Place item was collected
Point of Discovery/Informant Bio
Gonca Soyer is a human development and family studies instructor at Utah State University in Logan, Utah. Apart from schooling, she is a wife and mother of two adorable children. She met and got married to her husband Mehmet in 2009 in Ordu, Turkey. August of 2009, they moved to the United States. Gonca is a very exciting person to talk to. She relays emotion, passion, and knowledge whenever I have spoken to her about her studies and dissertation or about her and her family’s holiday customs.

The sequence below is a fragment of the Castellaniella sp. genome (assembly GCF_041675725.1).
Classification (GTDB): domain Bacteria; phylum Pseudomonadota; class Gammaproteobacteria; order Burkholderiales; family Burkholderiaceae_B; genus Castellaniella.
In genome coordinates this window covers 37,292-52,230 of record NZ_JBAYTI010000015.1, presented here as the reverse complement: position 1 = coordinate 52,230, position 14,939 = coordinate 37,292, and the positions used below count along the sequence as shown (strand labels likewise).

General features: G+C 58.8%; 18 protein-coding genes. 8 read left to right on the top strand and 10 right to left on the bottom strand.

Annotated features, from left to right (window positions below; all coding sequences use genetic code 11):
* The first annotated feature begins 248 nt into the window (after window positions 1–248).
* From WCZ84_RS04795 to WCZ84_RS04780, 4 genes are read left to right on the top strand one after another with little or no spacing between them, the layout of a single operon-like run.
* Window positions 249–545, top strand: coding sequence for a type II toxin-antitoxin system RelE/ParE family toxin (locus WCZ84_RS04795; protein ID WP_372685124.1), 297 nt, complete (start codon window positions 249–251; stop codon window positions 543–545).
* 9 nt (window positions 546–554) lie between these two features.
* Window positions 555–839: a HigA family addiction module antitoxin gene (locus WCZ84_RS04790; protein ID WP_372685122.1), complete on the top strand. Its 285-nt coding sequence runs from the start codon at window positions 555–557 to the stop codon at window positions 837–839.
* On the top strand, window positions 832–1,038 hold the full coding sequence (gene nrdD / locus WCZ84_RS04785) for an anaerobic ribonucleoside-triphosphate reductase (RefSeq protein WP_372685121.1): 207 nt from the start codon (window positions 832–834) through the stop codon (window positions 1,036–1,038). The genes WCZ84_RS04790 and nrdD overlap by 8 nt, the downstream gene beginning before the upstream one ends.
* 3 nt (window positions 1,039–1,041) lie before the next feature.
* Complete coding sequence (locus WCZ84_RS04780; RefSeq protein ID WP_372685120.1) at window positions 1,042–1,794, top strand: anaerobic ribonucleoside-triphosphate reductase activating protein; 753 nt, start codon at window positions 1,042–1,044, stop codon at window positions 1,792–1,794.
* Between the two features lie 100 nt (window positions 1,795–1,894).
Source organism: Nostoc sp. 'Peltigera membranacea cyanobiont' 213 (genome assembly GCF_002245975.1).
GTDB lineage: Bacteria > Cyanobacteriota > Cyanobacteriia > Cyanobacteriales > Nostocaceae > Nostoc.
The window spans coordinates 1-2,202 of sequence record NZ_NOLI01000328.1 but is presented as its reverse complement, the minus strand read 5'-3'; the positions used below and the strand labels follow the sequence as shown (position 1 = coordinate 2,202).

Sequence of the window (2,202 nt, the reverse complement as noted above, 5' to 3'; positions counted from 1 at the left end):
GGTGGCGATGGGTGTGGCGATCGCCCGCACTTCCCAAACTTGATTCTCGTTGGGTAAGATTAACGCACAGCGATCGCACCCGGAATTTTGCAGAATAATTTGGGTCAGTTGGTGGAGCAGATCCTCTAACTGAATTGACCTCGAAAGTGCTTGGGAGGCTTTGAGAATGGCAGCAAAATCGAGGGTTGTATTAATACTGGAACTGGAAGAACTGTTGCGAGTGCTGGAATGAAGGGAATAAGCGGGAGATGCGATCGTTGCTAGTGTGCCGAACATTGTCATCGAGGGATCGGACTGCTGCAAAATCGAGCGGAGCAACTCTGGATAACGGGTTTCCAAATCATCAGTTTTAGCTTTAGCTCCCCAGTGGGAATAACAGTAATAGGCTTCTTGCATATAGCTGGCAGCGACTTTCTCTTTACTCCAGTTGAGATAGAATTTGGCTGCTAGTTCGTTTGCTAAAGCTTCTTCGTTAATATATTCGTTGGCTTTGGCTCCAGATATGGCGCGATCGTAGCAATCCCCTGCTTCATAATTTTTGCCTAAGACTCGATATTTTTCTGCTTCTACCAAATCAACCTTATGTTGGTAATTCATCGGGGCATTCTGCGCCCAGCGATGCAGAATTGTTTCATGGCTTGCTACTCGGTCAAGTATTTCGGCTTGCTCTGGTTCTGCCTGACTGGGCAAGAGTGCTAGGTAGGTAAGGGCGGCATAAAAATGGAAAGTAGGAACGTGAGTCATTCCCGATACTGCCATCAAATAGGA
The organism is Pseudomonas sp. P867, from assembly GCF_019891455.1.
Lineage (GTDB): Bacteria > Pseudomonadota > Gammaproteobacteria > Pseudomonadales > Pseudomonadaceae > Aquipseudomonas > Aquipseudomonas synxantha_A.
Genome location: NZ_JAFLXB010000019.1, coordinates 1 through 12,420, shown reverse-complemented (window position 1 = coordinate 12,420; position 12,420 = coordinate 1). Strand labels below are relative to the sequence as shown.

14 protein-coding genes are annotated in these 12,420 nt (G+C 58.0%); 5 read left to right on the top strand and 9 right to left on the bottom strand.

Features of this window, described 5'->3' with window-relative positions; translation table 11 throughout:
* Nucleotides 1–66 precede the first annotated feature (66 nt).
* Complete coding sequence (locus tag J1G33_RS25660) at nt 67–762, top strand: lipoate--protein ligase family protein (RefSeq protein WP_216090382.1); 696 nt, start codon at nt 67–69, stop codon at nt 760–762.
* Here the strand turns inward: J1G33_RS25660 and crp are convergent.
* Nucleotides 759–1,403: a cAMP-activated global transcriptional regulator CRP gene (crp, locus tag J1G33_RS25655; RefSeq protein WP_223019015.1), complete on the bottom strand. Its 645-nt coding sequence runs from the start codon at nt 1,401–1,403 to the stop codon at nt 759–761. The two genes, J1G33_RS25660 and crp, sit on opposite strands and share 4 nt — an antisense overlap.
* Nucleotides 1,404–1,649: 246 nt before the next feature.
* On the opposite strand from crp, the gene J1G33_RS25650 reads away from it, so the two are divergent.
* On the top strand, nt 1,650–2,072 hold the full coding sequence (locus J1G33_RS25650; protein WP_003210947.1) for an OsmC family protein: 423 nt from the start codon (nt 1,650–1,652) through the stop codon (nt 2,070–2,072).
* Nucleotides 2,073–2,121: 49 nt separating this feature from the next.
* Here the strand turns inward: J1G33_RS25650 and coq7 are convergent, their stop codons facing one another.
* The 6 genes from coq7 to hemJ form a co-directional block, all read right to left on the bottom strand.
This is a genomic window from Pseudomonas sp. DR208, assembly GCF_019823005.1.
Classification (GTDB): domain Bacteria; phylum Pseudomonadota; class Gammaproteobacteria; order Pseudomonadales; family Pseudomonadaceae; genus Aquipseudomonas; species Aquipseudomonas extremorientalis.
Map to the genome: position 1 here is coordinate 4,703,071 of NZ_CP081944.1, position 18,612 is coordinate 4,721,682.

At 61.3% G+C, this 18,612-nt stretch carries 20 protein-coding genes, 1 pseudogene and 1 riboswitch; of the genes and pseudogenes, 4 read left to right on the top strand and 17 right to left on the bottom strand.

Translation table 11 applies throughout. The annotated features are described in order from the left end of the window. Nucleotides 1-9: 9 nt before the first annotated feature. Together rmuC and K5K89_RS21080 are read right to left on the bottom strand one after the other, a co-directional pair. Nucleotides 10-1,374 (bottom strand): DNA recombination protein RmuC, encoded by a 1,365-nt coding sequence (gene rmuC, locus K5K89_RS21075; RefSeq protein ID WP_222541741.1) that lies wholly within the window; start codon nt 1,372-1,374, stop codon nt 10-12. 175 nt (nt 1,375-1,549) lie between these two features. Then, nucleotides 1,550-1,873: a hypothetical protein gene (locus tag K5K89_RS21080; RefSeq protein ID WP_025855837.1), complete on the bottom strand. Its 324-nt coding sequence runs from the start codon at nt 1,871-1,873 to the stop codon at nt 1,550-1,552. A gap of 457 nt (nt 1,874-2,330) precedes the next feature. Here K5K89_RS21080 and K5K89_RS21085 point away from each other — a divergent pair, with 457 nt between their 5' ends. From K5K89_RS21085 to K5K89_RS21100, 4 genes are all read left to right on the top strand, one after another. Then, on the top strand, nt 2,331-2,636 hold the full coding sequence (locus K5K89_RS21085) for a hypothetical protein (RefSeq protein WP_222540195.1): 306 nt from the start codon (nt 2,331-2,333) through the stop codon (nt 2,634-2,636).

I interviewed Gonca in her office which is between Ray B West and the Family Life building on Utah State’s campus. As I entered the room, I was greeted by not only Gonca herself but her sister Betul who is visiting from Turkey. Gonca is one of my favorite people to talk to. I am currently in her marriage and family relations course and love it! She is funny, engages the class, and applies real life scenarios to class material. Knowing Gonca, her office was sunny, warm, and filled with color. She also was very organized and had several different kinds of pens, highlighters, and markers. We started off by exchanging pens so each of us could try writing with them (we both have an obsession when it comes to thin ink or lead). Since her office is in one of the campus’s original buildings, it had some quirks. Not only was it quite warm but when the heater kicked on it made this mooing noise, similar to a cow.